Saturday, November 17, 2012

Crewe Train - Oh, Mr Porter, Whatever Shall I Do?

Oh, Mr. Porter, whatever shall I do?
I want to go to Birmingham, but they've sent me on to Crewe!

Taking its name from an absurd little 1920s ditty, this book was one of the small pile I read during the October readathon. It's stayed with me since as the protagonist's plight is a peculiar kind of nightmare and there is just as much humour in it as there is horror.

When her father dies, Denham Dobie, a rather selfish, very uneducated teenager who has been raised in the hills of Andalucia, is hauled back to London by relatives she's never met before. Aunt Evelyn and her three grown up children take her silent lack of interest in other people or the world around her as something that can be shocked out of her extended exposure to 'society' and set about trying to make her one of them. Soon she is trapped in the hectic whirl of their society life and longing to escape.

The Greshams do everything they can to get this wayward relative to 'buck up' but she thinks books are silly and boring, hates dinner parties and just won't make the effort to fit in. Time and again she talks about barometers instead of baronets and baffles those around her. There's an element of relief when Arnold becomes interested in Denham and seems intrigued by the prospect of a wife more interested in sailing paper boats than clothes shopping. The problem is that Denham isn't really cut out to be a wife to anyone, Arnold is a writer who needs support in his attempts to get his debut novel published and of course, now she's married a man who's friends with the Greshams she'll never escape them...

"This bright, finished, gay, polite family, so merry, so chattering, so friendly, so kind, so expensively neat - what was she among them? A cold kind of wary doubt, like an animal's, fought in her with adventurous doubt. One was trapped by such desires into intimacies closer than one's sober self approved."
(page 35)

Oh, poor Denham. She is ignorant, willfully ignorant and horribly lazy and selfish... but she really does just want to be left alone. Her ideal life would be like something in an Enid Blyton children's book - full of boating on the sea and picnics and running away from adults. Crewe Train, a rather odd title for this book at first glance, is actually rather accurate when you understand the rhyme and watch the Greshams from her perspective.

I do wonder about the strength of the story though, it felt like Macaulay had pulled her punches too often. Narrating it as Denham allowed her to mock the Greshams and all they represent but, since Macaulay is definitely not one of the Denhams of the world, she can't help making Denham an unbelievably exaggerated caricature. In amongst all the witty barbs about social rules and pretended amazement about why anyone would write another book when there's already so many unread ones in the world there's an equal amount of laughing at Denham's desire for a husband who doesn't want to talk about love or enjoying the childish pleasures of secret tunnels in the cliffs.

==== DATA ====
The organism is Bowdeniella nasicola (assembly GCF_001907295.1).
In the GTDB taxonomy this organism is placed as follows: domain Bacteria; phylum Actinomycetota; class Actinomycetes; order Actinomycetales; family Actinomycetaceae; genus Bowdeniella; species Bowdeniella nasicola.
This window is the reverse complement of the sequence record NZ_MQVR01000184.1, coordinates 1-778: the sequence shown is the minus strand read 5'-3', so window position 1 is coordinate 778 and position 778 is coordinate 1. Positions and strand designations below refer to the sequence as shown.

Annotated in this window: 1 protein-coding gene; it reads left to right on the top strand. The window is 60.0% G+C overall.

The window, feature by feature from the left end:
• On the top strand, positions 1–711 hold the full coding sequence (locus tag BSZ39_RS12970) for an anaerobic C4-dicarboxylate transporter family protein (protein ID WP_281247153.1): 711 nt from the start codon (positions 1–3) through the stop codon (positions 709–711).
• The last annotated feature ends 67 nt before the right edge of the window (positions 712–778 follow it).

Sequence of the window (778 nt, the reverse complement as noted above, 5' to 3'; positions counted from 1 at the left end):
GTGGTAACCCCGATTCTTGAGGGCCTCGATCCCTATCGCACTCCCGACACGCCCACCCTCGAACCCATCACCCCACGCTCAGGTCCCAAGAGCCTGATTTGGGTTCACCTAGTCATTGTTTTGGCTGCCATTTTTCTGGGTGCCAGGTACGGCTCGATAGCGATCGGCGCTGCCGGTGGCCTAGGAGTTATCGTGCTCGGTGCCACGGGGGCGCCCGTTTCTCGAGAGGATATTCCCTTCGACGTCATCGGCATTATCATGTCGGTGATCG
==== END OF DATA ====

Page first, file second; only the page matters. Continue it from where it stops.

This switching of perspective and punchlines does keep the reader entertained but it also limits the impact of the book significantly. It keeps Denham firmly in the reader's mind as a difficult, childish character and the Greshams as just misguided but ultimately lovely which blunts a lot of the barbs. It keeps the story in the camp of 'nice' and 'gentle' rather than 'biting' and 'satire'.

There is fine writing here and I can't wait to read more of Macaulay to get a better understanding of her work, but for me this particular book is let down by too many polite retractions and a weak ending.

(Cross-posted to Alex in Leeds)


Stefanie said...

I agree the book is more nice and gentle than biting satire, but I liked Denham quite a lot maybe because I can identify a bit with here. I know people like the Greshams for whom things are done just so because that's the way they are supposed to be done and it really drives me a bit nutty. I loved Denham's cave and would completely enjoy sitting in it with her. maybe that says more about me than it does the book! :)

Danielle said...

I think there must be aspect of Macaulay in Denham, but it sounds like she herself was much more like one of the Greshams. She certainly poked gentle fun at both groups--not such a biting satire, but gently amusing. I loved her last line of the book and wondered just what sort of a mother she would have made! I'm also looking forward to reading more of her work--she seems like she was an interesting woman.

litlove said...

Nice summary; I also tended to identify with Denham as I cannot bear to be made to do things just because everyone else is doing them. Usually, though, those things are outdoors-y, so I couldn't go the whole hog and really get behind her point of view. But I did appreciate the very different sort of woman she was, compared to the 'average' of her time (whether that's a Gresholm or not, I couldn't say for sure). Comparing it to the other books from this time that I've been reading lately, it seems to me that gentle satire was very much in fashion. It has made me curious to know more about Rose Macaulay, though!